10 Things for Pet Owners to Consider When Preparing For a Disaster

Planning ahead and preparing for a disaster before it strikes is very important to your pet’s safety and well-being. Here is a list of things you can do today:

1.  Be prepared by planning ahead. With your family, plan your evacuation routes. Plan for multiple routes (be prepared for poor or impassable road conditions or nuclear events). Decide on a meeting place away from home in the event you are at work, or away from your family and are unable to return home. Plan how to exit your home if an emergency occurs inside the home.

2. Put together a pet emergency supply kit.

3. Keep a collar and id tag on your pet at all times (including indoor cats – which can escape). Consider micro chipping your pet. A microchip can be scanned and your pet easily identified at a time when a collar or tag may get lost.

4. Keep a list of emergency contacts handy and alternate care contacts for your pets.

5. Know where you can find a pet friendly hotel before disaster strikes.

6. Call 211 when a disaster strikes to find out where your nearest pet friendly shelter is located.

7. Keep your local animal shelter/humane society contact information handy. A pet that is lost may very likely end up at your local shelter.

8. Keep carriers/crates handy and easy to move in the event of a disaster. Always stock the number of carriers/crates for the number of pets you have.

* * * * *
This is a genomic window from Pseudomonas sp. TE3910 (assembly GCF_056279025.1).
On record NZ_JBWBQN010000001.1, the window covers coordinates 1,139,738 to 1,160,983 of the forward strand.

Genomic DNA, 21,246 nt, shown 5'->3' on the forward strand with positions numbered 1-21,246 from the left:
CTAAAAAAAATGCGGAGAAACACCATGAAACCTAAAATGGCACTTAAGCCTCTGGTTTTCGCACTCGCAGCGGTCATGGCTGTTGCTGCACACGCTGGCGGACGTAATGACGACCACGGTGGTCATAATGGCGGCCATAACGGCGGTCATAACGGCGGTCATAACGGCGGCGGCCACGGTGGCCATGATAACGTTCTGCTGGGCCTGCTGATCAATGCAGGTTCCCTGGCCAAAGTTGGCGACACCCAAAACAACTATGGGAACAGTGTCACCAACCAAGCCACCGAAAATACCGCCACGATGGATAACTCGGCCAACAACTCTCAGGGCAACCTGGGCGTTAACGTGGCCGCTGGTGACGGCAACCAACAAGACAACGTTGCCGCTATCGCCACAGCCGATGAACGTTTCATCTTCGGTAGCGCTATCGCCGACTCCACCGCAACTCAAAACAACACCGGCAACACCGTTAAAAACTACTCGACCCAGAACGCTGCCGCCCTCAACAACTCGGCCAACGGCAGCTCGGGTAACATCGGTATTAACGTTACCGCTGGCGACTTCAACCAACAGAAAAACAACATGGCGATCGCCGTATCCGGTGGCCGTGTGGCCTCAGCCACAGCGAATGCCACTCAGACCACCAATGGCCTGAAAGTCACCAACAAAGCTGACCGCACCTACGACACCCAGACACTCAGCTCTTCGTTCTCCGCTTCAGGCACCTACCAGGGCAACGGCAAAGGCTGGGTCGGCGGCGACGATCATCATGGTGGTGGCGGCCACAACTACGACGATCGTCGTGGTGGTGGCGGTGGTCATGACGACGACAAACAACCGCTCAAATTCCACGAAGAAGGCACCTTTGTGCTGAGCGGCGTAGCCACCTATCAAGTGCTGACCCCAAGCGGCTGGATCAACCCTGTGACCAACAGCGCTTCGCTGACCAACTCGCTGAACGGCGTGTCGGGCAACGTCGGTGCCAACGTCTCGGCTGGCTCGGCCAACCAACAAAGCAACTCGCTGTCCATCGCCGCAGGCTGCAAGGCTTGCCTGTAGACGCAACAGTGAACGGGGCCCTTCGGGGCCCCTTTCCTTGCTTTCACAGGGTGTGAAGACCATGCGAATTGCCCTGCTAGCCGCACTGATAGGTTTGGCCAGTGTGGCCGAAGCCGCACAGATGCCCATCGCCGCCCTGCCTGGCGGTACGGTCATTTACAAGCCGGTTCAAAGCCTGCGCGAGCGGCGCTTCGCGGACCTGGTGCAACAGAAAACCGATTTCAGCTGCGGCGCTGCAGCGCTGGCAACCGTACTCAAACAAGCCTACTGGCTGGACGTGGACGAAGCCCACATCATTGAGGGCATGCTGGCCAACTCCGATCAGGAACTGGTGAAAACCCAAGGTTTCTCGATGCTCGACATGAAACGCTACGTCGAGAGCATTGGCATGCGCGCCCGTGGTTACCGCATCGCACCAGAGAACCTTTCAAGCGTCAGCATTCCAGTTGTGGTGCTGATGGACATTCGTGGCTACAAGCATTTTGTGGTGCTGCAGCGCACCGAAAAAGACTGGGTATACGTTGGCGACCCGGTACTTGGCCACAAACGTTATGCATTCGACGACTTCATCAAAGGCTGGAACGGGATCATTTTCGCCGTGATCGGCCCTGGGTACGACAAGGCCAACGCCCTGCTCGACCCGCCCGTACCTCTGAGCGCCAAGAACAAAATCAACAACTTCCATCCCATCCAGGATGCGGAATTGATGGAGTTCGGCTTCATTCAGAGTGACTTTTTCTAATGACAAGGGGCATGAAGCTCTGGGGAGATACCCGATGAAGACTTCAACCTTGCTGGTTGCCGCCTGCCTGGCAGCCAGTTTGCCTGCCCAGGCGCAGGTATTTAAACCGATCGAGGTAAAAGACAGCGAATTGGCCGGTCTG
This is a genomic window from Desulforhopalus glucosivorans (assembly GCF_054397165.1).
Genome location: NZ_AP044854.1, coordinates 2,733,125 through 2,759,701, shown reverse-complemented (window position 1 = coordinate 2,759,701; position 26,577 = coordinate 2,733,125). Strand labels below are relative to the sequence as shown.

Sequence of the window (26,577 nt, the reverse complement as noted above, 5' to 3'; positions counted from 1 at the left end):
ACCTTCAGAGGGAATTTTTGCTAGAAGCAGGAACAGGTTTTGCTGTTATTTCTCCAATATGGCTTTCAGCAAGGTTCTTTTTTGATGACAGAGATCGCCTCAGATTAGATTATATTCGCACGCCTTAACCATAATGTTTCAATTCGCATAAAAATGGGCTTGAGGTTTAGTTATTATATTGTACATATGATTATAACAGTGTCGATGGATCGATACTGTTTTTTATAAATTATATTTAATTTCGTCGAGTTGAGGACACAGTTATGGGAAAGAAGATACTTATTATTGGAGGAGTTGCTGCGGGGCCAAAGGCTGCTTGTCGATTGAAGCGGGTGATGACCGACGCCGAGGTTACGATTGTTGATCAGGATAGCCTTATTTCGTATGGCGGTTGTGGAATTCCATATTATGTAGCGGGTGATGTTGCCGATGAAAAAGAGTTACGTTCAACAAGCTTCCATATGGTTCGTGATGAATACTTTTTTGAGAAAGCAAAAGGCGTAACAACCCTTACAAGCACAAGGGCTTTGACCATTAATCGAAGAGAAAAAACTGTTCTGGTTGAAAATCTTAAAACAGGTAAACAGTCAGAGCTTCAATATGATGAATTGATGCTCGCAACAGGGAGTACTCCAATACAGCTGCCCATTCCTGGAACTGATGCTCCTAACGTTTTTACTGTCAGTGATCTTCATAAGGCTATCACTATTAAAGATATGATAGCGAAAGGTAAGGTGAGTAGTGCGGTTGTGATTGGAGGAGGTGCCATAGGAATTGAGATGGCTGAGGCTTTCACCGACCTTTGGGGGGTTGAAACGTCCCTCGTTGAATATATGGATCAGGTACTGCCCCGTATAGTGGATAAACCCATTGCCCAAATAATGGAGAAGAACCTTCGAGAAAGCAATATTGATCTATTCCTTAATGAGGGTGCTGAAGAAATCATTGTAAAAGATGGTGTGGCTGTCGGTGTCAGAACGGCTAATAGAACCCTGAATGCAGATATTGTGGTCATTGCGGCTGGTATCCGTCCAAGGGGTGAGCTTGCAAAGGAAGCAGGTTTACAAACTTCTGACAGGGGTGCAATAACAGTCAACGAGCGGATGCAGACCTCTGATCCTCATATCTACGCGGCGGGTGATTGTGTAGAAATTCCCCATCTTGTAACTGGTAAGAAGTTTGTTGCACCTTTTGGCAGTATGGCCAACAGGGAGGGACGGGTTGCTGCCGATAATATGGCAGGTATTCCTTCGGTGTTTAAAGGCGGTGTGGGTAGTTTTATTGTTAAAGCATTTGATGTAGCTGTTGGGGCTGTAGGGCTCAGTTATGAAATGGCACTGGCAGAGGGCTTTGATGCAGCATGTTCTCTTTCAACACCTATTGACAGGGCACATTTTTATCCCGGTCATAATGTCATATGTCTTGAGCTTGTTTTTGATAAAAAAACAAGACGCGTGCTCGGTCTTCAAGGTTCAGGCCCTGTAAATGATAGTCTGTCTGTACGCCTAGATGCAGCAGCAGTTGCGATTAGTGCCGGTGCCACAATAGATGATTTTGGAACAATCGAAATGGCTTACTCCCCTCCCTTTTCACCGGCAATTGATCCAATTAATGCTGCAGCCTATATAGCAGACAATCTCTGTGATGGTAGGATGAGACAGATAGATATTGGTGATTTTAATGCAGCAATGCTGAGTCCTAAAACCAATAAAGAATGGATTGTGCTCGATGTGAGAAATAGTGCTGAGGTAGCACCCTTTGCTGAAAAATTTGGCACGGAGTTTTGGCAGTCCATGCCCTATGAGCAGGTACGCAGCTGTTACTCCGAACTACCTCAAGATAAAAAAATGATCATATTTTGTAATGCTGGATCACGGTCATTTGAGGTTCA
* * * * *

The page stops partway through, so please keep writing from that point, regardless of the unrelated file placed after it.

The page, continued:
9. Be prepared to be self-sufficient. Shelters may not be operational at the time you need to evacuate, or you may not be able to get to them due to poor or impassable road conditions (in Tropical Storm Irene, many areas were cut-off and isolated).

10. Put together a Pet First Aid kit:

     Pet First Aid book
     Gauze or vet wrap
     Q-tips or longer cotton-tipped applicators
     Antiseptic wipes
     Antibiotic cream
     Tweezers, scissors
     Instant cold pack
     Disposable gloves
     Betadine solution for cleansing and disinfecting
     Styptic powder or corn starch to stop minor bleeding
     Eye wash

**If you bring a reptile to a shelter, bring a heat source, thermometer, your cage, and an extension cord. Consider that many reptiles live on fresh/frozen prey. Plan ahead for this or incorporate baby food (without added sugar or salt) into your emergency pet supply kit. Baby food can be a good substitute for fresh fruits and vegetables for a short period of time when fresh/frozen produce and prey are not available. This items will also store better and longer in your pet emergency supply kit.